"AEP’s engagement comes at a critical time, when renewable energy is seeking more commercial support as federal policy support wanes, and even state level support in light of the recent elimination of Oklahoma’s state zero-emission tax credits," said Daniel Shreve, partner at MAKE Consulting, a Wood Mackenzie company.

"The financial strength and buying power that major utilities have in these mega-projects aid in reducing the levelized cost of electricity for these projects, especially when leveraging the expertise of experienced developers like Invenergy," he said. Shreve added that the project serves as a big boost for Invenergy, which will continue to provide O&M services to Wind Catcher after it's built.

The interest in wind among major utilities highlights just how far the wind energy industry has come in terms of cost and reliability, said Jim Shield, Invenergy’s executive vice president and chief commercial officer.

"It shows that wind is economical," Shield said, in an interview. "I think a lot of utilities are turning to wind as an ownership option because it drives down the cost of energy for their ratepayers. And I think with this size project and scale, we’re able to do that."

"As the technology gets better in wind, we’re seeing that even with the phase-out [of the federal production tax credit], wind is competitive in the existing marketplace...and we see it continuing to be competitive into the future," he said.

The risks and benefits of Wind Catcher

Wind Catcher will help to advance the latest wind tech. The 2.5-megawatt turbines being deployed for Wind Catcher are GE's latest model, which the company says will allow for higher energy production and industry-leading reliability. GE will also implement its Digital Wind Farm solutions software to enhance performance and operations. All machine heads and hubs will be manufactured in the U.S., and additional components will be manufactured in Louisiana, Arkansas, Texas and Oklahoma -- conveniently where AEP needs to get regulatory approval.

The Wind Catcher facility is especially important to GE in light of increased competition from Vestas in the United States over the past 24 months, said Shreve.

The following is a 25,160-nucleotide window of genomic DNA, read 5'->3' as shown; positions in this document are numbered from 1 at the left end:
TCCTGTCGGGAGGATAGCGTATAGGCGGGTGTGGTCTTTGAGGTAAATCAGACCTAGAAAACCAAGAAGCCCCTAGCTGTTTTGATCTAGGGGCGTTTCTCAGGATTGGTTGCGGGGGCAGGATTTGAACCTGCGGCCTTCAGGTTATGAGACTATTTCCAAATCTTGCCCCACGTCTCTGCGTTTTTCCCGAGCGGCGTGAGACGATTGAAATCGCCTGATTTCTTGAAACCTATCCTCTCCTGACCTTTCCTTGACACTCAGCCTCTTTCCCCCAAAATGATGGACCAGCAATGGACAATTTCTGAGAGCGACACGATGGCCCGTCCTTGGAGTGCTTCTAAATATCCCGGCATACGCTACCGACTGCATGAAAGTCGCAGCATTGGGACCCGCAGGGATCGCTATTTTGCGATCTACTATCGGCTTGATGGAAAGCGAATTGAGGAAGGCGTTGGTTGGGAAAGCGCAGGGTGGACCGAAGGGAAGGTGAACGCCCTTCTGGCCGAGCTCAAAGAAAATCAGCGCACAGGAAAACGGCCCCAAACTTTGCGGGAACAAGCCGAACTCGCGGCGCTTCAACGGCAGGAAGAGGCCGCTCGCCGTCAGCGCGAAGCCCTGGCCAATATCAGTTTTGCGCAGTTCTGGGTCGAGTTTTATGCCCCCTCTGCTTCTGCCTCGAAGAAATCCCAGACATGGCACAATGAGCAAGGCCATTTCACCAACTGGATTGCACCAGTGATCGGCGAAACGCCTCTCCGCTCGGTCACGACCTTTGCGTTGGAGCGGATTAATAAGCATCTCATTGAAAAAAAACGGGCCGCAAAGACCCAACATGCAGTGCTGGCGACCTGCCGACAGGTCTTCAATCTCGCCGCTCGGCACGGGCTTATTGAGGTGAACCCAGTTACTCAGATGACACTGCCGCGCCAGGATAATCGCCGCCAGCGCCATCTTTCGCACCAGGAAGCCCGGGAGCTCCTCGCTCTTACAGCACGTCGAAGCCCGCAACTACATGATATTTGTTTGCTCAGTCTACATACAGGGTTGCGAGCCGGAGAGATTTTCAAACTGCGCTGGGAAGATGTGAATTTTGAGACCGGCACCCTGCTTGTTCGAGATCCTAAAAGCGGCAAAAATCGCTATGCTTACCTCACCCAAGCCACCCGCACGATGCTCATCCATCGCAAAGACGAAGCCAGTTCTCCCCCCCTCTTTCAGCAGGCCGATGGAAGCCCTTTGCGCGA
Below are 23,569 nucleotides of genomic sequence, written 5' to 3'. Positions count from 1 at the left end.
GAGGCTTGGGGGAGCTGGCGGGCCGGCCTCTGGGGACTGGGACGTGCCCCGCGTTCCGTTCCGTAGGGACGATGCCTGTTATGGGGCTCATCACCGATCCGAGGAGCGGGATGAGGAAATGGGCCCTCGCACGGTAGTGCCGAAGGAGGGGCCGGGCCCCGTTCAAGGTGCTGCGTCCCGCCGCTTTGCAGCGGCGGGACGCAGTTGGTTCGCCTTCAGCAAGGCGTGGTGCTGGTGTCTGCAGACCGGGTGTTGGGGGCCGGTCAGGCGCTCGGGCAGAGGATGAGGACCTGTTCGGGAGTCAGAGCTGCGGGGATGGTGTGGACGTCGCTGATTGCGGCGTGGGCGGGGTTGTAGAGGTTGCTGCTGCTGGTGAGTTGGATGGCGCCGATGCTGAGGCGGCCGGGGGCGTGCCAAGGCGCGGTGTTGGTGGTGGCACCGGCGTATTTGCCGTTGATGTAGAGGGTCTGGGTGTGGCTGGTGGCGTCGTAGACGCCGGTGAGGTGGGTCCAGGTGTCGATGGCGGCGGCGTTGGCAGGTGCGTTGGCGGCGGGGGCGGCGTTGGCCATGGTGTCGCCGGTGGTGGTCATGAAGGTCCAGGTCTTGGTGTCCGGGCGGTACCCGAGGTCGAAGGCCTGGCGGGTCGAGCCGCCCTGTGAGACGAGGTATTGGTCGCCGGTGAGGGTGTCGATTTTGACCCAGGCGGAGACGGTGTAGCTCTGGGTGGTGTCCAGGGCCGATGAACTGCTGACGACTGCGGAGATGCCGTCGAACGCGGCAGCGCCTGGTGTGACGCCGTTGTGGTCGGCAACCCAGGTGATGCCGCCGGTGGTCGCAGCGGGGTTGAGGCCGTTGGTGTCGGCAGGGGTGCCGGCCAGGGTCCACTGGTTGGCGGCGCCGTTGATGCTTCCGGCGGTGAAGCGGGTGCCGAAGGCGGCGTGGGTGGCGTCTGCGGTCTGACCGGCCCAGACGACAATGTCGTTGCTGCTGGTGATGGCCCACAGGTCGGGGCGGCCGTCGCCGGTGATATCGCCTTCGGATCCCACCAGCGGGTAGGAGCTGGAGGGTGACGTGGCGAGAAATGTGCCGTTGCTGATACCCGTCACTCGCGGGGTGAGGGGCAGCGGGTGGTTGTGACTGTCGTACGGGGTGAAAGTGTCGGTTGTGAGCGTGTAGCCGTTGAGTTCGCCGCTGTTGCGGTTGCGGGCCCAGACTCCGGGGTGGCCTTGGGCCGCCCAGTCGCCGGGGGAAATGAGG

Shreve added that the large-scale transmission line tied to the Wind Catcher project introduces some level of project risk, although a deadline in the 2020 timeframe should be ample time to build the power line. In general, “The ability to permit and construct longer transmission tie lines in a timely, cost-efficient manner will become more important as time goes on and developers look further afield for areas where they can build larger wind farms with favorable wind resources,” he said.

It doesn’t hurt that infrastructure spending has been identified as one of the Trump administration’s top priorities, which could help expedite the construction of wind-specific transmission lines.

Massive projects like Wind Catcher also come with the benefit of creating jobs in rural American communities -- another priority for President Trump. AEP estimates that the project will support approximately 4,000 direct and 4,400 indirect jobs each year during construction and 80 permanent jobs once operational. It also will contribute approximately $300 million in property taxes over the life of the project.

AEP forecasts significant benefits for ratepayers too. Wind Catcher Energy Connection is expected to save SWEPCO and PSO customers more than $7 billion over 25 years, according to the utility.

Meanwhile, clean energy advocates see Wind Catcher as proof that renewables are on an unrelenting progression to displace fossil fuels.

“We see this investment in Oklahoma’s future as further evidence that wind is simply a better deal for customers than dirty fuels like coal and gas,” said Al Armendariz, deputy director of the Sierra Club’s Beyond Coal Campaign.